Soil Day 2014
More attention to the health and management of the planet’s soils is needed to meet the challenge of feeding a growing world population while coping with climate change and increased scarcity of natural resources. Soil is a critical natural resource yet until recently it has been largely overlooked and widely degraded.
In December 2013, the United Nations (UN) General Assembly declared December 5 as World Soil Day. This day celebrates the importance of soil as the basis for food, feed, fuel, fibre resources and for supporting ecosystems and human life.
The Food and Agriculture Organization of the United Nations (FAO) views soil as the foundation of agriculture.
“The importance of soil for food security should not be overlooked”, according to FAO Sub-Regional Coordinator for the Pacific, Gavin Wall.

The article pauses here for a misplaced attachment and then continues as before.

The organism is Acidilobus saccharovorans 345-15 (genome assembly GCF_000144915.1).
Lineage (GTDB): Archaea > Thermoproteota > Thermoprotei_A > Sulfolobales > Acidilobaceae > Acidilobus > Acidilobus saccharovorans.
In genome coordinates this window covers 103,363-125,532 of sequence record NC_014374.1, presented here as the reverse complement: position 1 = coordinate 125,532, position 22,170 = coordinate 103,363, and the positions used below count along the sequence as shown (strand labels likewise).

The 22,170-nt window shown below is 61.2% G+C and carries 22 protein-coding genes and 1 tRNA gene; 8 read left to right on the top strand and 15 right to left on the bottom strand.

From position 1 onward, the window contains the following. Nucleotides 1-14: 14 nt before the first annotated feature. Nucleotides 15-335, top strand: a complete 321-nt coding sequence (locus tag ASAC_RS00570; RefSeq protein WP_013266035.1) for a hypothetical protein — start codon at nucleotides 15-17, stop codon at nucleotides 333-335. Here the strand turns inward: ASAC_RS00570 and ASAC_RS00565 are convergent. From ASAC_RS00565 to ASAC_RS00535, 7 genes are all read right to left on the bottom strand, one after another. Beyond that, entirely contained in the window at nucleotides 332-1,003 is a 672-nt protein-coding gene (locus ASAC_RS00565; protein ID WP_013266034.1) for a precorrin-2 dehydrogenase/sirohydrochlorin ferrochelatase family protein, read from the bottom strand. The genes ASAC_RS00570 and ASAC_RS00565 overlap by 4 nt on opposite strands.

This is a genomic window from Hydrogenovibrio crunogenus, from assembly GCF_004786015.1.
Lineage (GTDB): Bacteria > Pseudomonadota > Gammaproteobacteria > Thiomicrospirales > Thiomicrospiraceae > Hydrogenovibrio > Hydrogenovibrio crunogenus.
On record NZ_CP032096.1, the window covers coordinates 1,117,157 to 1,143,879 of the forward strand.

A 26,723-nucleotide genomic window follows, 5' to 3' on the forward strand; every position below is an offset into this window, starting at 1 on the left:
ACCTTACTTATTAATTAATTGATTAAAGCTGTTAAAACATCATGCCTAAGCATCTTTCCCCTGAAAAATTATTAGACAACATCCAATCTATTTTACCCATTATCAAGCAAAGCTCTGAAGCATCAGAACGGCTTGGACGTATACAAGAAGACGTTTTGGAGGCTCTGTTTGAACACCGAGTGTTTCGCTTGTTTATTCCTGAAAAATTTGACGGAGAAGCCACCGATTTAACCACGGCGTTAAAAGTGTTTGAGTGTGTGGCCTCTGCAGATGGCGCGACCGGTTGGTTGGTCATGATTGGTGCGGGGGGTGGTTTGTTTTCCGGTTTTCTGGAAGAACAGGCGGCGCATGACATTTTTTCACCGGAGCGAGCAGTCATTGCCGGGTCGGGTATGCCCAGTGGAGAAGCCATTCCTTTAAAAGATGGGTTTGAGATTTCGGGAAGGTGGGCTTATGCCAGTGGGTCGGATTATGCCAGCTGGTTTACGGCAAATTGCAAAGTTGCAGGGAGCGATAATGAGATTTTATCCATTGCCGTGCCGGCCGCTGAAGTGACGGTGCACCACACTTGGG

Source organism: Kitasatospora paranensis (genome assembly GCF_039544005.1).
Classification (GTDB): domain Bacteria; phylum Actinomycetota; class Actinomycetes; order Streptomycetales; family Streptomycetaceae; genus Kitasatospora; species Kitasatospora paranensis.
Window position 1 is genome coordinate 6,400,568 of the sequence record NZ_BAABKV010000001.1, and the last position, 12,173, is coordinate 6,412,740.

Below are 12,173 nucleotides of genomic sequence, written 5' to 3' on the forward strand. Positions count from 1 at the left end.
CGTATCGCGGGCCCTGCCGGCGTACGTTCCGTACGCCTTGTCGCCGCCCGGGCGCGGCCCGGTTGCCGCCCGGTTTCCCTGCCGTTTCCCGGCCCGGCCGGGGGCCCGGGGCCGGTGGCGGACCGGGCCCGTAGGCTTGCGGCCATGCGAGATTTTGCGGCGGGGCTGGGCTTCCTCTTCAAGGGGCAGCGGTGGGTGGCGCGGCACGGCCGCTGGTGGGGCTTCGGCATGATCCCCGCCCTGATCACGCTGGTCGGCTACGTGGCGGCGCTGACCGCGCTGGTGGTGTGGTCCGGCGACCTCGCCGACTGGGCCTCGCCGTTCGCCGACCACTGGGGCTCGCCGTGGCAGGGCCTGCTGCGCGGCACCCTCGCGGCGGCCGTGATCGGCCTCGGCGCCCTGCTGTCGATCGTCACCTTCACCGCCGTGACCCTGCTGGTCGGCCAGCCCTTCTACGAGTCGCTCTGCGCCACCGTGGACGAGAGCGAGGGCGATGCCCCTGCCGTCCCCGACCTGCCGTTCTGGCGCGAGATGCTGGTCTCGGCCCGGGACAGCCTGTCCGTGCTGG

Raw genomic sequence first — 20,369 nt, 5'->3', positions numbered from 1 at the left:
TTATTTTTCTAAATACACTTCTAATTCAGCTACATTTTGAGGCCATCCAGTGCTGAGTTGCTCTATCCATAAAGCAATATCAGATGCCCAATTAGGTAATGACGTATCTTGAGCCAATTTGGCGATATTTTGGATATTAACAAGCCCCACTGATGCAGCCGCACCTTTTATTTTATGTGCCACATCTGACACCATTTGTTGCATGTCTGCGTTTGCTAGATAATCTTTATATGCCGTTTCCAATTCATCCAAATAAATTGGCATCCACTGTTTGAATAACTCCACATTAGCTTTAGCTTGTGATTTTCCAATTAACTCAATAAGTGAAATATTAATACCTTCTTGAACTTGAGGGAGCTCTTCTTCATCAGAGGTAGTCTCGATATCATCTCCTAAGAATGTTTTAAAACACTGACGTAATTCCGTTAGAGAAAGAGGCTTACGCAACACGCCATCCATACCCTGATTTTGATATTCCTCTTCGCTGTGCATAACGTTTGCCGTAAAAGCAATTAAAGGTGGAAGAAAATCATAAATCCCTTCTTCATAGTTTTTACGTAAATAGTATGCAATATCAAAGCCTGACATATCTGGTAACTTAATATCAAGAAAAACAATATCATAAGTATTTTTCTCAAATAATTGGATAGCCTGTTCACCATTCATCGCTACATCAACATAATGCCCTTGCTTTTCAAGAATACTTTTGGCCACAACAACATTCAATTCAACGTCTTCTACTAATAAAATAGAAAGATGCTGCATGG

“From the origins of civilization, we can see how societies have prospered thanks to healthy soils and declined when their lands became degraded or infertile.”
Around the world, soil is under pressure: FAO studies have found that one quarter of the Earth’s land areas are highly degraded due to a variety of human activities – including farming.
“The significant roles of soils in food production are widely recognized, but the contributions of soils to food security and food safety are less considered.
“Now, the time is right to redress this lack of recognition.” says Wall.
FAO is hosting the Global Soil Partnership, an international cooperation of governments, regional organizations, institutions and other stakeholders to improve governance of the earth’s limited soil resources.
Healthy soil serves other functions besides food production. It is critical to the health of ground and surface waters and ecosystem health, and collects twice as much carbon than the atmosphere. The earth’s soil is home for at least a quarter of global biodiversity.
To further raise awareness, FAO’s Global Soil Partnership has declared the year 2015 as UN International Year of Soils.
Read more: International Soil Day 2014